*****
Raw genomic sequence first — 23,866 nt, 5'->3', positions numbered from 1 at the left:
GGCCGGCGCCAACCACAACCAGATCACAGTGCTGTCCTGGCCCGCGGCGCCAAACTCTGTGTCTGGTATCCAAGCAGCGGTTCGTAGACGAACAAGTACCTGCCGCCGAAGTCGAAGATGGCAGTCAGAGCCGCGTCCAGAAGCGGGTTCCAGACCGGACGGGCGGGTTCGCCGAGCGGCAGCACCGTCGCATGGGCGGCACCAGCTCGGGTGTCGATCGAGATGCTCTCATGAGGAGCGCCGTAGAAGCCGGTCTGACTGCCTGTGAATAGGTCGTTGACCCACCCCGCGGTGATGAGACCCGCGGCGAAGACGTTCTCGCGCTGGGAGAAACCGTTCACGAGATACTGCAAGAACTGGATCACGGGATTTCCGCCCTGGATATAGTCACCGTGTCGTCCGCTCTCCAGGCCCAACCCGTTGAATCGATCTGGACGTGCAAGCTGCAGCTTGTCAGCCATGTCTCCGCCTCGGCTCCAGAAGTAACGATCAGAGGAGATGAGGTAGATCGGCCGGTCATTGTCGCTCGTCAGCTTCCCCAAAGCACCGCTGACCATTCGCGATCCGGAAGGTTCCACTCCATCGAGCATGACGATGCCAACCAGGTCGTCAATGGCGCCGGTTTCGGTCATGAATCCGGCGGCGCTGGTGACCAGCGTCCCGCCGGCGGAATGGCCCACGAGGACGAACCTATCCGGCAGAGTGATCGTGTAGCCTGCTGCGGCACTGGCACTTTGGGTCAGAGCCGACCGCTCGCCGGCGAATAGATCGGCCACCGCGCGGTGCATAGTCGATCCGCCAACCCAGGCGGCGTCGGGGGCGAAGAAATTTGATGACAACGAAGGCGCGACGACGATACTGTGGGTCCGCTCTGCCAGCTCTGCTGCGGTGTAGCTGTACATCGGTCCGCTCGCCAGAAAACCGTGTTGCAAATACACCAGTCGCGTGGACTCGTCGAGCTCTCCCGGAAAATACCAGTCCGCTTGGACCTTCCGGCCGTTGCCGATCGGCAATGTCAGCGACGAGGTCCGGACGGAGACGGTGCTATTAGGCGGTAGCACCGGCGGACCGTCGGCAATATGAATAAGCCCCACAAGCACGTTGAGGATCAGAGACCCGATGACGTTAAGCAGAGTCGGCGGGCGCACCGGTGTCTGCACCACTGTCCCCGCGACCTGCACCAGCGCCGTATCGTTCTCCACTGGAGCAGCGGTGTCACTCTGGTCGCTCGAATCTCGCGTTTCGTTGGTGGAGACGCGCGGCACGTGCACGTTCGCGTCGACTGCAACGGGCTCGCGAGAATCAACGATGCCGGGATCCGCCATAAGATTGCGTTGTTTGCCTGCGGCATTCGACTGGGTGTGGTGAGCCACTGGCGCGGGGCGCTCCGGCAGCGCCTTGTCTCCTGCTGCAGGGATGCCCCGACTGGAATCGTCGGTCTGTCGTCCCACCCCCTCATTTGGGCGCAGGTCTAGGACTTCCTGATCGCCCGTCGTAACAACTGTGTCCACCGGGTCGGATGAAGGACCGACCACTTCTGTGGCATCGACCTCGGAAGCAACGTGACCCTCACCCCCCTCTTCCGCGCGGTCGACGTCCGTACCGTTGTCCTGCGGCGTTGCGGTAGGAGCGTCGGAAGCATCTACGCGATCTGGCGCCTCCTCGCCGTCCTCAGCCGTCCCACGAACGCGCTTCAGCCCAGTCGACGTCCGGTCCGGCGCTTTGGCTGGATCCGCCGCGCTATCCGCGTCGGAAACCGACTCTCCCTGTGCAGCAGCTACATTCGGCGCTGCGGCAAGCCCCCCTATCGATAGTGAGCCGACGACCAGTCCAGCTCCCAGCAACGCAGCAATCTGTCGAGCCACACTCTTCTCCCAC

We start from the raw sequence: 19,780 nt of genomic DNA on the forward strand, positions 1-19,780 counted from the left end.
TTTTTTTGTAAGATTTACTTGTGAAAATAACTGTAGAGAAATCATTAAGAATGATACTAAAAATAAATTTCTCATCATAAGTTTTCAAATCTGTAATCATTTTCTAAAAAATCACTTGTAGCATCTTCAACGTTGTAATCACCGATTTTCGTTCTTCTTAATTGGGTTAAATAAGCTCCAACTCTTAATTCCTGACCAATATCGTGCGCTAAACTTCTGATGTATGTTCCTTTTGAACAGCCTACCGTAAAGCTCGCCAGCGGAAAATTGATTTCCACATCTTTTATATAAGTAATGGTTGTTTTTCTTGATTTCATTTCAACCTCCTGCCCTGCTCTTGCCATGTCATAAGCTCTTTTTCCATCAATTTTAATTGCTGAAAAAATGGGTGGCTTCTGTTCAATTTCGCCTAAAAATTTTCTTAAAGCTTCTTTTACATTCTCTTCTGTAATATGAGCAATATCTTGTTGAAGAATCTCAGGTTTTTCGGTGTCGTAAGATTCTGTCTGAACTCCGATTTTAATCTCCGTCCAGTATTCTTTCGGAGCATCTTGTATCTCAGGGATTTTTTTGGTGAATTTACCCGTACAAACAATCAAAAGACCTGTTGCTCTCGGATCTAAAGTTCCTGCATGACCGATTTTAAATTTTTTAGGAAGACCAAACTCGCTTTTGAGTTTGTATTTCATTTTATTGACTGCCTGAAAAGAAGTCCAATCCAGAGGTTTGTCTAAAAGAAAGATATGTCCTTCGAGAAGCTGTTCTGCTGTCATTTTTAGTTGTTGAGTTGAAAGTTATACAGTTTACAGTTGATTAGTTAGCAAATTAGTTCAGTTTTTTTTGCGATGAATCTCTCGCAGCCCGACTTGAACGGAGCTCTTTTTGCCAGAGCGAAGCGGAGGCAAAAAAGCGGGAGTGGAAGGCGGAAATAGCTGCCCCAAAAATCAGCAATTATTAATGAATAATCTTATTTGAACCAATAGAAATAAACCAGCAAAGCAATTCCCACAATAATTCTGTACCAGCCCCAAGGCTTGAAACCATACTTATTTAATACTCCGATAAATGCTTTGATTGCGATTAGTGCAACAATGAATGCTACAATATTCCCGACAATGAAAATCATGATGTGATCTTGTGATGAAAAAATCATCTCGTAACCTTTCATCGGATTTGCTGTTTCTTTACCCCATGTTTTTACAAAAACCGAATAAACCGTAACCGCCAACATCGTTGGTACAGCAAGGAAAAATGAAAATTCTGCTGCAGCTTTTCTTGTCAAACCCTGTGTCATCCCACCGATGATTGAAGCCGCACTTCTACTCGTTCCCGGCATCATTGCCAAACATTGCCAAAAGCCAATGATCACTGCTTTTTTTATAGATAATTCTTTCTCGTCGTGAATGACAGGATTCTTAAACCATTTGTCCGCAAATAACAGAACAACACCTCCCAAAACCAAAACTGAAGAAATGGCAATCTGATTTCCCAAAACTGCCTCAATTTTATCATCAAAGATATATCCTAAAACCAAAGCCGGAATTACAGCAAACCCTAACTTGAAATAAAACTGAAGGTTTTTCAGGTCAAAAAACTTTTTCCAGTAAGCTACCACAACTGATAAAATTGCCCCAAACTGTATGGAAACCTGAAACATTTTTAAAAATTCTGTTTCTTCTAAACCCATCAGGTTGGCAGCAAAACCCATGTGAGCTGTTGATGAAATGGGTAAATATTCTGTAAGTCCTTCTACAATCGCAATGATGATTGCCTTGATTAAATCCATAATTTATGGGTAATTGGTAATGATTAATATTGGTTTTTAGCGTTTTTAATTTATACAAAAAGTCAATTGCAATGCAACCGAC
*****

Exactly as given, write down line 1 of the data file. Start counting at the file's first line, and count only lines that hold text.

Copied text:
Raw genomic sequence first — 23,866 nt, 5'->3', positions numbered from 1 at the left: